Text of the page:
Here’s a biopic about the king of porn and creator of Hustler magazine, Larry Flynt (Woody Harrelson) as he fights the law at every turn when the moral majority says that printing smut is a crime. He’s not always in the right, legally, but he always pushes onward knowing that the First Amendment should protect his freedom of speech, even if certain groups disagree with what he’s printing. As the story goes through his legal troubles, it also goes through the story of his life as he meets his wife Althea (Courtney Love) and lawyer and best friend, Alan Isaacman (Edward Norton) and all the trials and tribulations that come with running a pornography company. He gets in a legal battle with Jerry Falwell for creating a parody article that pushed them both all the way to the Supreme Court to decide just how much the First Amendment protected America’s right to say what they want.
Unfortunately, this movie goes through the plot structure you’d see in almost any biopic. They start with his childhood, even though it’s not really that important, goes through many aspects of his life whether or not the tone really fits with the rest of the movie, and end with a series of text-on-a-freeze-frame shots that tell you what everyone else is doing with their lives. What sets this movie apart from other “standard” biopics is that it’s not just going through the motions. Instead it’s using it as a framework to tell the story of one man who took a stand against corrupt people and laws during a time when the majority didn’t see any problems at all. That morals could outway artistic integrity and Larry stood up and said that he had a right to peddle smut and make fun of Jerry Falwell, or any public figure, all he wanted to.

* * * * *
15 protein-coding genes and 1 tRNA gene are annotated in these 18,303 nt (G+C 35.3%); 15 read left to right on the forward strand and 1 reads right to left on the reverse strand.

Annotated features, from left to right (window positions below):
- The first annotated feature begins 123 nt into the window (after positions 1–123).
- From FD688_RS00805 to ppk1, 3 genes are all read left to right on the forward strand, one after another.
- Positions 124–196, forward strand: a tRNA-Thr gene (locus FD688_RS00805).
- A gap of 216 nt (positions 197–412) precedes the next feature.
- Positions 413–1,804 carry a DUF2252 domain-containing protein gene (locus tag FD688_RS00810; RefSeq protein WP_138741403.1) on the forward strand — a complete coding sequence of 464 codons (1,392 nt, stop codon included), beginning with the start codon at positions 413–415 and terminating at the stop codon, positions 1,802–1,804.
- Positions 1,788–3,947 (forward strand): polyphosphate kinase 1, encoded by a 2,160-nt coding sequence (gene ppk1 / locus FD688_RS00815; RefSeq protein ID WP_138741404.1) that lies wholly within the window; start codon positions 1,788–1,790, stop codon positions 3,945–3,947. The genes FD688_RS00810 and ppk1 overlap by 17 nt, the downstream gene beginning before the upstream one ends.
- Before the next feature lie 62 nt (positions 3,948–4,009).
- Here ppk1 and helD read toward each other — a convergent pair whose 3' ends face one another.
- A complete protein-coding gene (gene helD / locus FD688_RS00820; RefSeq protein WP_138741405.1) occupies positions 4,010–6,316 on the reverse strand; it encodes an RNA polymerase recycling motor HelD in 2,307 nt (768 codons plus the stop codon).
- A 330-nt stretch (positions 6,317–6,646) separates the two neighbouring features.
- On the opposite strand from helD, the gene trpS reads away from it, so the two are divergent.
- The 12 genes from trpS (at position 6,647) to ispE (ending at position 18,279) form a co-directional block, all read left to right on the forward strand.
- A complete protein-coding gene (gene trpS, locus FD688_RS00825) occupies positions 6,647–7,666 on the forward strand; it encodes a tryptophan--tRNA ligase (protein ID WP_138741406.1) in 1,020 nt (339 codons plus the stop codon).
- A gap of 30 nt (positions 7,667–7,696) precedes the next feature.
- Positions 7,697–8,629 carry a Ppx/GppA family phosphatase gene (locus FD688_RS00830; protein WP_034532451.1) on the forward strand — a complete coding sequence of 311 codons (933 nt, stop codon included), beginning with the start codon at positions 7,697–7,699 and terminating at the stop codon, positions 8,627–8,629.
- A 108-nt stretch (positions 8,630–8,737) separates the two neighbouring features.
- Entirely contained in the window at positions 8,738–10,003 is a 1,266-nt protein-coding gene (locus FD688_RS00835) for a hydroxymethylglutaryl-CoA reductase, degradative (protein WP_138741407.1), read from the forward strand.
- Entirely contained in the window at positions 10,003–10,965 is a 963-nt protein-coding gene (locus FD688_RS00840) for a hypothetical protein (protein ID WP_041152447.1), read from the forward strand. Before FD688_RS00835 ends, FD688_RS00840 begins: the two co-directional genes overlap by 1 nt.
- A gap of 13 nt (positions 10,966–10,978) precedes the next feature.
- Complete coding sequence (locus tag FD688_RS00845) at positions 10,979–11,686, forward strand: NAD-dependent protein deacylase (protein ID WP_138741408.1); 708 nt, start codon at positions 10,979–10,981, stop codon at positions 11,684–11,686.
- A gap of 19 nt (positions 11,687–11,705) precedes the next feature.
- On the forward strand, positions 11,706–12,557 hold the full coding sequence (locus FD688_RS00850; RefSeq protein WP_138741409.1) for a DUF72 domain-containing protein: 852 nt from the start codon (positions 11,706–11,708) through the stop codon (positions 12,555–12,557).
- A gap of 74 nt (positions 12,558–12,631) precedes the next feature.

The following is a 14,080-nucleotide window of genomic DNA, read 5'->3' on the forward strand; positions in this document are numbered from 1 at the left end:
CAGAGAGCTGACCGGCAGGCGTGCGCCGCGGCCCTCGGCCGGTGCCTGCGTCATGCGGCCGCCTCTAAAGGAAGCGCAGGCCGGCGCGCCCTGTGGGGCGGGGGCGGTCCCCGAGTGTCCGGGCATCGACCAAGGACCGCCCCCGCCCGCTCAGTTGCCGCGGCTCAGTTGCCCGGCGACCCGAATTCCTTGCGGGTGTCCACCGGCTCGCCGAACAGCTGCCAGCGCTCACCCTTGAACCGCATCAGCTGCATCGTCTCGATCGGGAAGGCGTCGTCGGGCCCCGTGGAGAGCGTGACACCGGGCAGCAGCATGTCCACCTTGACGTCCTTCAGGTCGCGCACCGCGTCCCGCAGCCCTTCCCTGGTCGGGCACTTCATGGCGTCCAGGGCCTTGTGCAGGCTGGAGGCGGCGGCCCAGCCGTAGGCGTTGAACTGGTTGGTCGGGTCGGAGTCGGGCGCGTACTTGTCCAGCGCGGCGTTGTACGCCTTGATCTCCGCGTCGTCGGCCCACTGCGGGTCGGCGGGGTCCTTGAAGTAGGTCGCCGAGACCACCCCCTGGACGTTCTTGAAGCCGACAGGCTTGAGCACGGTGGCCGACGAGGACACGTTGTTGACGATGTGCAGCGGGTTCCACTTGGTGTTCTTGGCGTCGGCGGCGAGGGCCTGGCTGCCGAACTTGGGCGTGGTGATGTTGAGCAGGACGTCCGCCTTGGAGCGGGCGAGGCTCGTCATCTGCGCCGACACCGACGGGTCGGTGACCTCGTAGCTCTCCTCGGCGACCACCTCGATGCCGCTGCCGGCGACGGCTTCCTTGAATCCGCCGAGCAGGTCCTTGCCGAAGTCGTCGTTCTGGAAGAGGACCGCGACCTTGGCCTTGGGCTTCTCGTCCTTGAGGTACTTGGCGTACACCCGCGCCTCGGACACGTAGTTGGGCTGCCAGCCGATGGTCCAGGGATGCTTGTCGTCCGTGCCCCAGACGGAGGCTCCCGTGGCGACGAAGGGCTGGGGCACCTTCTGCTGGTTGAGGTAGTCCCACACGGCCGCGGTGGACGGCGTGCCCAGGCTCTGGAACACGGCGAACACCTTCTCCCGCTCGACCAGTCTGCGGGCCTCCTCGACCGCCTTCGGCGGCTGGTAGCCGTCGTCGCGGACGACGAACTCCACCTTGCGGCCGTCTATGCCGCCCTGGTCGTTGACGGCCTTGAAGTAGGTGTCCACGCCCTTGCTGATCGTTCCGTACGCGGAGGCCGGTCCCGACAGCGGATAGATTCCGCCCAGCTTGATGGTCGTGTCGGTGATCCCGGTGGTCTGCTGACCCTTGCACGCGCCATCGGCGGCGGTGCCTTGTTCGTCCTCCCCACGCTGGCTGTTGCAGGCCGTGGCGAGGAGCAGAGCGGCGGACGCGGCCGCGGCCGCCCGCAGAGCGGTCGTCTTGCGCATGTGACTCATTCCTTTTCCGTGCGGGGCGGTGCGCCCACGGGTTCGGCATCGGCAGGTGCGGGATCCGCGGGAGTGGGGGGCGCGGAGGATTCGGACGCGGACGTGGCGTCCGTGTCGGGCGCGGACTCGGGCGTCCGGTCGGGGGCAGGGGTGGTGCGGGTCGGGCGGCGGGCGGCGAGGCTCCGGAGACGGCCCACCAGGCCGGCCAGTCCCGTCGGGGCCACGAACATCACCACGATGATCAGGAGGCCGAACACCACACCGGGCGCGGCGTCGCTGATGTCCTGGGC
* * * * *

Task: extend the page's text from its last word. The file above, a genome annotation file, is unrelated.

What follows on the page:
Also, I think the acting from our principle cast is incredible. Love does a great job playing Flynt’s porn star wife and you really get a sense that the two are very much in love. Harrelson is incredibly entertaining and interesting to watch as Flynt, whether he’s making jokes at a judges expense or making a point by firing his entire staff, he never loses the character’s natural charisma and really brings Flynt to life on screen. Norton’s Isaacman steals every scene he’s in until Harrelson steals it right back again. Really good acting though, very commendable.
I compliment this movie’s use of jump cuts. I don’t think I’ve seen a movie that had as many jump cuts as this movie and still used them as well every time. It could be something like this: Flynt is arrested for selling his magazine, then jump cut to a day later and he’s coming out of the jail’s front door after posting bale. It both gets to the point faster and keeps the movie’s quick pace moving. It’s nicely done, but outside of that the editing and cinematography wasn’t much more than what you’d expect in a movie like this, good, just not great. Still, great jump cuts.
Why it’s on my list: It’s one of those films that stands out among biopics with great acting, directing, and editing. Also says an awful lot about what the First Amendment rights mean to have to free speech, along with what censorship could do in any country when it starts getting out of hand. They should show this movie to people in high school history class, though they wouldn’t due to censorship.
+8: Entertaining and informative biopic
-1: Copy-and-paste biopic plot points
+1: Impressive acting
+0.5: nice use of jump cuts